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Does the first line of your play make an impression?

January 9th, 2017 donnahoke


Plenty of plays start with “Hello?” and go on to be good plays; I’m not disputing that. What I am disputing is why any playwright, when there is an opportunity to deliver an opening line that creates the world of a play, that establishes something, would choose not to take it.


You don’t have to decide what that line is when you start; you may not even know. But I have found that every time I finish a play and go back to the start, I change/rewrite/tweak that first line to make it introduce the play.


Consider what these opening lines say about the play that follows, and also how it says it. It’s not always on the nose, and, sometimes, is all the more clever for it.


“Can’t sleep?” (Proof, David Auburn)

Image result for proof opening scene images auburn


“To take notice of safe: The slippery are very crafty.” The proper translation should be: “Slippery Slopes Ahead.” (Chinglish, David Henry Hwang)

Image result for "slippery slopes ahead" chinglish opening scene


“These nuts are all rotten.” (Tribes, Nina Raine)

Image result for opening scene tribes raine


“…you stepped over the line.” (The Shape of Things, Neil LaBute)

Image result for opening scene the shape of things labute


“Who are you?” (Sex With Strangers, Laura Eason)

Image result for opening scene eason sex with strangers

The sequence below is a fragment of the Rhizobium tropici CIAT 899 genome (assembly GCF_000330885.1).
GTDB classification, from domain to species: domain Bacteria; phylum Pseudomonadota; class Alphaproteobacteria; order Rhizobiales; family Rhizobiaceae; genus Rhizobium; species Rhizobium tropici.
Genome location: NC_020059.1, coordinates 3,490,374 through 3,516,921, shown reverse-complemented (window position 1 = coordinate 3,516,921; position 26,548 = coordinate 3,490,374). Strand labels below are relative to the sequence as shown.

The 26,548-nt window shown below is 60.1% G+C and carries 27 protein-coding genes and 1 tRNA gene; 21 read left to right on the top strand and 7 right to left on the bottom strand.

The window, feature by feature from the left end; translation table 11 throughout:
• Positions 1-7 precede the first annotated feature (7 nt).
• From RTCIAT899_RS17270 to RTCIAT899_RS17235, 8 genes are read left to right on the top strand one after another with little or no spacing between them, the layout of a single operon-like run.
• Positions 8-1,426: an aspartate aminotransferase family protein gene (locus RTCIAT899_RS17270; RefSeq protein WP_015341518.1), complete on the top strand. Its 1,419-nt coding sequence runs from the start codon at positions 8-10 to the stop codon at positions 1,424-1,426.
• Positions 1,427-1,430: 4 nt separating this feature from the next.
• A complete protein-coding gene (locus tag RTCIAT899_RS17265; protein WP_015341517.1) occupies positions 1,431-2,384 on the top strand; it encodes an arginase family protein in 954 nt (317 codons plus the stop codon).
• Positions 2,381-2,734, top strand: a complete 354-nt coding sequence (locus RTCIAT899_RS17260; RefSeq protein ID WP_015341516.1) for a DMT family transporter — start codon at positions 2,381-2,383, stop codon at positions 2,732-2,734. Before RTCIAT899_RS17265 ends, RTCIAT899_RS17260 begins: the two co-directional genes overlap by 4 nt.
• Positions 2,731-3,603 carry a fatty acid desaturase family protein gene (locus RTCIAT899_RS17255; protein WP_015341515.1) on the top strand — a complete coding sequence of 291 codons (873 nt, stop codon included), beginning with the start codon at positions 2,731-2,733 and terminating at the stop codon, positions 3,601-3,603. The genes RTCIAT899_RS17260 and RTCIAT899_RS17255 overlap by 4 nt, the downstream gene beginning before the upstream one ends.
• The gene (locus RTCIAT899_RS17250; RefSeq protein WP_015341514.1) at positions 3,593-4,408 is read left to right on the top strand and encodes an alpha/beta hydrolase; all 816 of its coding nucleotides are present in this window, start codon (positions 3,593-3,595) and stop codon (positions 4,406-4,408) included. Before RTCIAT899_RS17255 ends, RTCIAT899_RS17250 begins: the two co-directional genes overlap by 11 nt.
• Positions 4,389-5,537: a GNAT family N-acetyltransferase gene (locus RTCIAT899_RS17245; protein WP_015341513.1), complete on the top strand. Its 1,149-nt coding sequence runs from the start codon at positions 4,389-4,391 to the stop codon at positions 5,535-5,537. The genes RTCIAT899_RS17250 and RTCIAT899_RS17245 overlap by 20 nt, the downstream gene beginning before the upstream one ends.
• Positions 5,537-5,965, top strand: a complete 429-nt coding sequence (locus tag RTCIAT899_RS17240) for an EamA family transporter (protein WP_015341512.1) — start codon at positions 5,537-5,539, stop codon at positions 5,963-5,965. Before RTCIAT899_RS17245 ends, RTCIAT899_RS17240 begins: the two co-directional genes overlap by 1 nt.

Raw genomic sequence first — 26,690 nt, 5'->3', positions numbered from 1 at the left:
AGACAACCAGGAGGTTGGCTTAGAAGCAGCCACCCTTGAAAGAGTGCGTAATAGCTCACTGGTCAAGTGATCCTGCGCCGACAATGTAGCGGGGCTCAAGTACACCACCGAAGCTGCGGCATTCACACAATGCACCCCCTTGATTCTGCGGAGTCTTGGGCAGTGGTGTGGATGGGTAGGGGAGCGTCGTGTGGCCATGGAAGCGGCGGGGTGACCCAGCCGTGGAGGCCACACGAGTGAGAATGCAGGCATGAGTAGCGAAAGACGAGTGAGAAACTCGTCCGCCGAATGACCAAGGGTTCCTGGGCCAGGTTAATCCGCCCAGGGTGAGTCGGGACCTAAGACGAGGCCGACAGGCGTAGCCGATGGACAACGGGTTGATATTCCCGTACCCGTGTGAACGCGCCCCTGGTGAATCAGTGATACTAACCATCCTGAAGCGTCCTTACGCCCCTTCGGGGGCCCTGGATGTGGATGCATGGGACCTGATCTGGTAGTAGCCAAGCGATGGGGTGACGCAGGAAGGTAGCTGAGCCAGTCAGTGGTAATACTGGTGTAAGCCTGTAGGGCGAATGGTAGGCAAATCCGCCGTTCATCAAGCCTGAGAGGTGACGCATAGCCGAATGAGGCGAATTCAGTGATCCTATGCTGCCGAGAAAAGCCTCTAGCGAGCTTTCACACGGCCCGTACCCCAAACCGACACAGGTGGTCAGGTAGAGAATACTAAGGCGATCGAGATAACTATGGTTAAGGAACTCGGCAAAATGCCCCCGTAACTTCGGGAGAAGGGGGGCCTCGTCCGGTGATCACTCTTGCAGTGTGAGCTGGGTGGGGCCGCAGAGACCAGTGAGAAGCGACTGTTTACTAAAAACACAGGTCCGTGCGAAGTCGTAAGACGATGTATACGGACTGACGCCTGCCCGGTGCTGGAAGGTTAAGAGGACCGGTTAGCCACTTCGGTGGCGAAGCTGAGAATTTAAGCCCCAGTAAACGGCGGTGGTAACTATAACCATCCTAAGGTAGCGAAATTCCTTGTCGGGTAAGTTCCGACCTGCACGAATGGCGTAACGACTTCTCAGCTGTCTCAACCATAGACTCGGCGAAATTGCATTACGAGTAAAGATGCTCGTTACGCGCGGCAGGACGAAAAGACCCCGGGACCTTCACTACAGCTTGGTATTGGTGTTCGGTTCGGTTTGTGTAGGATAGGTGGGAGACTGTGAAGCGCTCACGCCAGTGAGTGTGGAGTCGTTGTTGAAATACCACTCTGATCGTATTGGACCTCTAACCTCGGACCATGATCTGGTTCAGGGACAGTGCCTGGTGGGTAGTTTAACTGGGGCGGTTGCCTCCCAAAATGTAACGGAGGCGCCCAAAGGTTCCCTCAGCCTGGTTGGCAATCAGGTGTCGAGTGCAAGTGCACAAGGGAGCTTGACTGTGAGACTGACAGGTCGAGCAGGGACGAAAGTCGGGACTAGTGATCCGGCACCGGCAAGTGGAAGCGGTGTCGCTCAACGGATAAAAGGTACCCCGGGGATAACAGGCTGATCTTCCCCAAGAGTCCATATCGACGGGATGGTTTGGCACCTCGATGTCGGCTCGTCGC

“What do you do when you’re not sure? That’s the topic of my sermon today.” (Doubt: A Parable, John Patrick Shanley)

Image result for opening scene shanley doubt


Isn’t that amazing? These first lines are not accidents. They tell you what the play is about, and, because they are the first words you hear, they automatically put you in the headspace of the play, even subconsciously. The playwright has done this carefully and deliberately, and when I see or hear a great first line, I smile to myself. If I hear “hello?,” you won’t have me–at least not yet.


That said, I’m not even going to tell you how many plays I had to go through on my shelf (or how many more I read for contests or favors or on NPX) before I found these stellar examples. There are very well-known and successful playwrights who begin their plays with “Hello?” or “[Insert name here]?” It surprises me, because, as the saying goes, you only get one chance to make a first impression. Why squander it?



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One Comment on “Does the first line of your play make an impression?”

  1. 1 Felice said at 7:17 pm on January 12th, 2017:

    I totally agree with you about first lines. I was, however,disappointed when one of my play’s opening line was lost by audience ‘mellowing out/ settling down’ noises after the curtain went up!

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